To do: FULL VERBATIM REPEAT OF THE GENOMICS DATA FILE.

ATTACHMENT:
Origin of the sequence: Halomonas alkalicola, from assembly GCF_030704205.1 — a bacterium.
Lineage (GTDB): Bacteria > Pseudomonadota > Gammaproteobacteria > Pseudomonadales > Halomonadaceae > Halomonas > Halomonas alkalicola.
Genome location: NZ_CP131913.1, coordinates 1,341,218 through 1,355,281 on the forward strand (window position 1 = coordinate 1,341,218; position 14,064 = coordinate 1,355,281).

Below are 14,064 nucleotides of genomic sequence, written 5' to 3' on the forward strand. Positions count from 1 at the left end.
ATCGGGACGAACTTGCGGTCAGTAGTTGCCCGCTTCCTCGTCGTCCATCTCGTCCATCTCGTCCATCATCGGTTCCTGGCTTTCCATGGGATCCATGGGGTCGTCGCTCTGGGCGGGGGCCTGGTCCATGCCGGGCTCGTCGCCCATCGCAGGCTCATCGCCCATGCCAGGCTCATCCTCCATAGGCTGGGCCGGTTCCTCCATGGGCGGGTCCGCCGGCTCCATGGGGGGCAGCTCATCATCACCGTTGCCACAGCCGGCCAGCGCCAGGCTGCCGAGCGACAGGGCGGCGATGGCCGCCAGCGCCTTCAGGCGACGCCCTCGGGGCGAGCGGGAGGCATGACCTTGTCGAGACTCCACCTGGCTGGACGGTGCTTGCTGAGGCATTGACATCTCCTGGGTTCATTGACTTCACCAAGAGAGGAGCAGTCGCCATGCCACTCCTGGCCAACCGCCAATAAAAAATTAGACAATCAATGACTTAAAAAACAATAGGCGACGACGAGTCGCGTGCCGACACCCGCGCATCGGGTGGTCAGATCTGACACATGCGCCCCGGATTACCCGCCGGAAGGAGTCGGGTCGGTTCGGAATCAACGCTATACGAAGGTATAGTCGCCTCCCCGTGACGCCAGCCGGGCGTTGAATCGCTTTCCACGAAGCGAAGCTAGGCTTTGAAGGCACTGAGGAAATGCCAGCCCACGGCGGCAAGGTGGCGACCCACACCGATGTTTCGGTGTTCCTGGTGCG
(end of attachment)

Origin of the sequence: Halomonas alkalicola, from assembly GCF_030704205.1 — a bacterium.
Lineage (GTDB): Bacteria > Pseudomonadota > Gammaproteobacteria > Pseudomonadales > Halomonadaceae > Halomonas > Halomonas alkalicola.
Genome location: NZ_CP131913.1, coordinates 1,341,218 through 1,355,281 on the forward strand (window position 1 = coordinate 1,341,218; position 14,064 = coordinate 1,355,281).

Below are 14,064 nucleotides of genomic sequence, written 5' to 3' on the forward strand. Positions count from 1 at the left end.
ATCGGGACGAACTTGCGGTCAGTAGTTGCCCGCTTCCTCGTCGTCCATCTCGTCCATCTCGTCCATCATCGGTTCCTGGCTTTCCATGGGATCCATGGGGTCGTCGCTCTGGGCGGGGGCCTGGTCCATGCCGGGCTCGTCGCCCATCGCAGGCTCATCGCCCATGCCAGGCTCATCCTCCATAGGCTGGGCCGGTTCCTCCATGGGCGGGTCCGCCGGCTCCATGGGGGGCAGCTCATCATCACCGTTGCCACAGCCGGCCAGCGCCAGGCTGCCGAGCGACAGGGCGGCGATGGCCGCCAGCGCCTTCAGGCGACGCCCTCGGGGCGAGCGGGAGGCATGACCTTGTCGAGACTCCACCTGGCTGGACGGTGCTTGCTGAGGCATTGACATCTCCTGGGTTCATTGACTTCACCAAGAGAGGAGCAGTCGCCATGCCACTCCTGGCCAACCGCCAATAAAAAATTAGACAATCAATGACTTAAAAAACAATAGGCGACGACGAGTCGCGTGCCGACACCCGCGCATCGGGTGGTCAGATCTGACACATGCGCCCCGGATTACCCGCCGGAAGGAGTCGGGTCGGTTCGGAATCAACGCTATACGAAGGTATAGTCGCCTCCCCGTGACGCCAGCCGGGCGTTGAATCGCTTTCCACGAAGCGAAGCTAGGCTTTGAAGGCACTGAGGAAATGCCAGCCCACGGCGGCAAGGTGGCGACCCACACCGATGTTTCGGTGTTCCTGGTGCG